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Tuco and the Scattershot World

A Life with Birds

Regular price $32.95 CAD
  • ISBN: 9781771640633
  • Tags: Biography & Memoir, Brian Brett, Nature & Environment,
  • Dimensions: 6 x 9
  • Published On: 9/17/2015
  • 344 Pages
  • ISBN: 9781771640640
  • Tags: Biography & Memoir, Brian Brett, Nature & Environment,
  • Published On: 04/09/2015
  • 320 Pages
  • ISBN: 9781771643009
  • Tags: Biography & Memoir, Brian Brett, Nature & Environment,
  • Dimensions: 6 x 9
  • Published On: 08/26/2018
  • 344 Pages

Reading Guide Available (Download/See All)

For thirty years, Brian Brett shared his office and his life with Tuco, a remarkable parrot given to asking such questions as “Whaddya know?” and announcing “Party time!” when guests showed up at Brett’s farm. Although Brett bought Tuco on a whim as a pet, he gradually realizes the enormous obligation he has to the bird and learns that the parrot is a lot more complex than he thought.

Simultaneously a biography of this singular bird and a history of bird/dinosaurs and the human relationship with birds, Tuco also explores how we “other” the world—abusing birds, landscapes, and each other—including Brett’s own experience with a rare genetic condition that turned his early years into an obstacle course of bullying and nurtured his affinity for winged creatures. The book also provides an in-depth examination of our ideas about knowledge, language, and intelligence (including commentary from Tuco himself) and how as we learn more about animal languages and intelligence we continually shift our definitions of them in order to retain our “superiority.” As Brett says, “Whaddya know? Not much. I don’t even know what knowledge is. I know only the magic . . . and the mysteries.” By turns provocative, profound, hilarious, and deeply moving, this fascinating memoir will remain with the reader long after the last page has been turned.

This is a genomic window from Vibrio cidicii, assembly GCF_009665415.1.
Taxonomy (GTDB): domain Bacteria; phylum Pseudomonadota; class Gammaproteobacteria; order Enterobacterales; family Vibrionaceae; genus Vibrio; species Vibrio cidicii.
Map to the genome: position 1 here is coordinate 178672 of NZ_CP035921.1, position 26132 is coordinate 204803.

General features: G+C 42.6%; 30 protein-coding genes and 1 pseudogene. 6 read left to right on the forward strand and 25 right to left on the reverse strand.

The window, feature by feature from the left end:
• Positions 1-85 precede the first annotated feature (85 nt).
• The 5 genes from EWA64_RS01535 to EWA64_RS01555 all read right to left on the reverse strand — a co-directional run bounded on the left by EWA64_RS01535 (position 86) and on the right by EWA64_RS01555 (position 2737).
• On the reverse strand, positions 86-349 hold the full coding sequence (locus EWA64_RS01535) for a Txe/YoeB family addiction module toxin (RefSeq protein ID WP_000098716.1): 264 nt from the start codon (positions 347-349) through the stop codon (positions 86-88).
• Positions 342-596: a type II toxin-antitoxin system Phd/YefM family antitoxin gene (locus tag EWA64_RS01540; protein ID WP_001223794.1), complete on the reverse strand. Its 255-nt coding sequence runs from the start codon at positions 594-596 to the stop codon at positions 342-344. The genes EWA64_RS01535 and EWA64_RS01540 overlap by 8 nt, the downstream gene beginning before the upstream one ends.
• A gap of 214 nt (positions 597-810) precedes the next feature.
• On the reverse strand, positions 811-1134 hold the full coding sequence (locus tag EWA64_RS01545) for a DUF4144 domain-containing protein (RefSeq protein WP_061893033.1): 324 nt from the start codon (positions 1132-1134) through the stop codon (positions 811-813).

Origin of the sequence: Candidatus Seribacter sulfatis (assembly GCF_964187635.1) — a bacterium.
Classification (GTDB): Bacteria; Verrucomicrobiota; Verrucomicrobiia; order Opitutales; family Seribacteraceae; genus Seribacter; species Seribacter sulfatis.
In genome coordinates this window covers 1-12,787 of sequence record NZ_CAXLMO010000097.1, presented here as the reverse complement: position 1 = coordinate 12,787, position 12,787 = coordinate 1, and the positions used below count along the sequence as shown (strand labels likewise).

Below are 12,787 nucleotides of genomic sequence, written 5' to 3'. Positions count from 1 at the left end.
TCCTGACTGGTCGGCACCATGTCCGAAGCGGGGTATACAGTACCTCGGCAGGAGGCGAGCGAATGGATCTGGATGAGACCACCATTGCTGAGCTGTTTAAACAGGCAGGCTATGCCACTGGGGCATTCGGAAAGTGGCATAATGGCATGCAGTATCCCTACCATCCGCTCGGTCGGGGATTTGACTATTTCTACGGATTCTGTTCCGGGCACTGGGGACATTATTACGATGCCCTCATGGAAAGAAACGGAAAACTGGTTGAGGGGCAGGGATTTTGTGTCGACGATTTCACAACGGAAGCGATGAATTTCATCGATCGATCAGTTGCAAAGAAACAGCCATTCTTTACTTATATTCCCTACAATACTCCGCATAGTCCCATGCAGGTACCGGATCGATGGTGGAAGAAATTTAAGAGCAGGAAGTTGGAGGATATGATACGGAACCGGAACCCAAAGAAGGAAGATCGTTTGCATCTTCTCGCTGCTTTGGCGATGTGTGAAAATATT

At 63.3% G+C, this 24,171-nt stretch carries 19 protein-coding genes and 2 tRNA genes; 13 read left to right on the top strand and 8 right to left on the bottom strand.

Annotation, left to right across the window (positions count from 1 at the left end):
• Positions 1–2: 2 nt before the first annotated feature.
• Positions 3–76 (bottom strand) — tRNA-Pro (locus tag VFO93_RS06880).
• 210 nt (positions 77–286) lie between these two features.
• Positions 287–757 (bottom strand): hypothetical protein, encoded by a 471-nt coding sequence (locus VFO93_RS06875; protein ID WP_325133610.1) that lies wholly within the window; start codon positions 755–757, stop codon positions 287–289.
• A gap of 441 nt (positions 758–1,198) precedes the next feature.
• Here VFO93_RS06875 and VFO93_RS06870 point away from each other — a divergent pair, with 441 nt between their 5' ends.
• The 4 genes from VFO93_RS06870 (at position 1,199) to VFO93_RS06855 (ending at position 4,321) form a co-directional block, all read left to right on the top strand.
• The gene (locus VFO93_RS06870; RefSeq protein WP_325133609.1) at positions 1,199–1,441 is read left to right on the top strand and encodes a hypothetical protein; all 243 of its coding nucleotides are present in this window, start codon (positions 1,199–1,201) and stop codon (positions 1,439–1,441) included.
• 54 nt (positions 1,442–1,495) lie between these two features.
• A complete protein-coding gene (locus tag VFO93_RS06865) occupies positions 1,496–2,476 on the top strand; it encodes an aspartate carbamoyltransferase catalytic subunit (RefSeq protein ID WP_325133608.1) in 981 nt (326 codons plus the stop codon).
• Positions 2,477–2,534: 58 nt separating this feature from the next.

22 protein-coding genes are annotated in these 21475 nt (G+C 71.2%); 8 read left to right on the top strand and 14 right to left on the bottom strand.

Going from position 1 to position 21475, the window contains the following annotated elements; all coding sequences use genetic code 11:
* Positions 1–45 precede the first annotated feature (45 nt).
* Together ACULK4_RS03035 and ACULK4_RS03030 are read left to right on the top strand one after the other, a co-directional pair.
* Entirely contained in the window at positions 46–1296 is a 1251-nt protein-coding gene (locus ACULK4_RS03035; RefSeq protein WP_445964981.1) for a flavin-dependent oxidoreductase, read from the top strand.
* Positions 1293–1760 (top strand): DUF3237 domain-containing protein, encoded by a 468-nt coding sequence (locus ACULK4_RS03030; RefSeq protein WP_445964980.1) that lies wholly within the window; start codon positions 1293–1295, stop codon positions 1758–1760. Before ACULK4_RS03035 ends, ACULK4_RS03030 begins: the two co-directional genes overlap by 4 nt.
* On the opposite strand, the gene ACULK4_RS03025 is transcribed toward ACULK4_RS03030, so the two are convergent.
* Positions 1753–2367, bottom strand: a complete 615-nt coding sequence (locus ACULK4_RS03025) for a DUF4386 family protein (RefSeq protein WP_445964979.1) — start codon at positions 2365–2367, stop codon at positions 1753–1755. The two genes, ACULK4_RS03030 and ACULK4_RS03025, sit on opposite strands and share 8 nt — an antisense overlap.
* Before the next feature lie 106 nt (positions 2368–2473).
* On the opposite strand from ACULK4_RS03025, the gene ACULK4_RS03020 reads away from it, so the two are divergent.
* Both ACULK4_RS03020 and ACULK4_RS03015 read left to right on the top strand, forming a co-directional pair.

Brian Brett is the author of Trauma Farm, which won the 2009 Writers’ Trust of Canada Nonfiction Prize, and has written numerous books of poetry and fiction.


A view of the human predicament that is hilarious, sobering and profound. — The Globe and Mail

"There is despair and anger in these pages to be sure but there is also much joy and hope. Life, Brett is saying, is full of wonders. His book helps to remind us why. – Literary Review of Canada

Tuco is an avian odyssey, an homage to strange birds, both feathered and human. The path winds through the gardens of life, through adventure and heartache, with Brett as your eloquent guide, his delightfully mischievous parrot perched on his shoulder. A remarkable story of interspecies companionship. – Charlotte Gill, Author of Eating Dirt

A wonderful gyre of a journey into the mind of man and bird, TUCO is an avian feast of astounding nuggets, tales, and insights. It is also a deep meditation on our place in time and nature: moving, funny, personal yet universal. – Ronald Wright

Viewing Brian Brett’s animal-haunted life through his eyes is a most unusual pleasure. – Former parrot companion and writer, Graeme Gibson

A lovely book full of wonder and defiance, Tuco asks how a new way of seeing ‘otherness’ might heal the planet and ourselves. – Kathleen Winter, author of Boundless

Only a few writers have such a deep life experience as Brian Brett, and we can be grateful that he’s sharing it with us—his humour, his grief, his all-embracing vibrancy, as well as his sharp look at himself and at humankind in general. Through his eyes we observe this likeable, hideous, ridiculous, curious, greedy, warm-hearted and hubristic species that is ours and so regain an almost lost characteristic: modesty in facing all the wonders that surround us. – Jenny Erpenbeck, author of End of Days

Tuco is, at its heart, an account of survival, of the life of the Other, whether in its human or avian form. It’s a beautiful book, rich in both information and emotion, anchored in Brett’s rich, accessible prose and his humble, plain-spoken strength. –Toronto Star

The genius of Brett’s work is twofold: luminous prose and an ability to marry tragedy and comedy. – Vancouver Sun

Tuco is not a straight memoir – it’s something much more wondrously weird. ...A view of the human predicament that is hilarious, sobering and profound. – Globe & Mail

"There are so many profound and provocative ideas in this memoir, I don't hesitate in recommending it." – Barbara Lloyd McMichael

“[Brett’s] writing is so vivid, the observations so telling, that a reader can virtually feel the smooth heft of a collected egg in the palm of a hand or hear the goofy, honking dawn call of the peacock.” —Globe & Mail on Trauma Farm by Brian Brett